Transcription of the human c-myc oncogene is elaborately regulated, but the relevant molecular mechanisms are not yet understood. To begin to define elements and enzyme systems responsible for c-myc transcription in vitro, we partially purified a transcription factor essential for efficient and accurate in vitro initiation from the principal myc promoter, P2. DNA mobility shift assays located the factor binding domain at -142 to -115 with respect to the P1 promoter. This region contains pur/pyr sequences (predominantly purines in one strand), nuclease-hypersensitive sites (U. Siebenlist, L. Henninghausen, J. Battey, and P. Leder, Cell 37:381-391, 1984; C. Boles and M. Hogan, Biochemistry 26:367-376, 1987), and a triple-helix-forming element (M. Cooney, G. Czernuszewicz, E. Postel, S. Flint, and M. Hogan, Science 241:456-459, 1988). Methylation interference mapping established that the factor, termed PuF, directly contacts the repeated palindromic sequence GGGTGGG of the -142/-115 element. The interaction of PuF with this cis-acting element is necessary for P2 transcription in vitro, for (i) deletion of this 5' region from the myc promoter greatly reduced transcription efficiency and (ii) a synthetic duplex oligonucleotide corresponding to the -142/-115 sequence completely repressed c-myc transcription in the presence of the partially purified factor. These observations lend support to the hypothesis that pur/pyr sequences perform important biological roles in the regulation of c-myc gene expression, most likely by serving as transcription factor binding sites.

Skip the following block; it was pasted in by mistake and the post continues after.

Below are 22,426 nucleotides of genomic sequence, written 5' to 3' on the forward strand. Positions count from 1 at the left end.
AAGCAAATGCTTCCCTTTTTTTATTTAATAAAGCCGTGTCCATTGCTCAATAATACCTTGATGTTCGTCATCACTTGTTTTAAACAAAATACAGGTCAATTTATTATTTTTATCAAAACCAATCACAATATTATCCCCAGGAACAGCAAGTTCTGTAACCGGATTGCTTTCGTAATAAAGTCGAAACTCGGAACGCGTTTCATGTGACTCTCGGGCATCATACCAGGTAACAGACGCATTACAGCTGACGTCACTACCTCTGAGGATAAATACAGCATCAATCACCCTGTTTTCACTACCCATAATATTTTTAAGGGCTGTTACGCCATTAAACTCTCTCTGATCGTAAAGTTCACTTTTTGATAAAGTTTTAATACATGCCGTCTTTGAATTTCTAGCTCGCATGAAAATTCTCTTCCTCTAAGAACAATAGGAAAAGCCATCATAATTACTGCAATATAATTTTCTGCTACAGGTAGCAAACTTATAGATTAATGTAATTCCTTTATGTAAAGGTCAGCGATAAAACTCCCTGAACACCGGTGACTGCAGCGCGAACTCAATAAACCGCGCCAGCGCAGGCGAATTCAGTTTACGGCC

Mol. Cell. Biol.
Last updated on 01/17/2020
Flint Lab 229 Thomas Laboratory Department of Molecular Biology Princeton University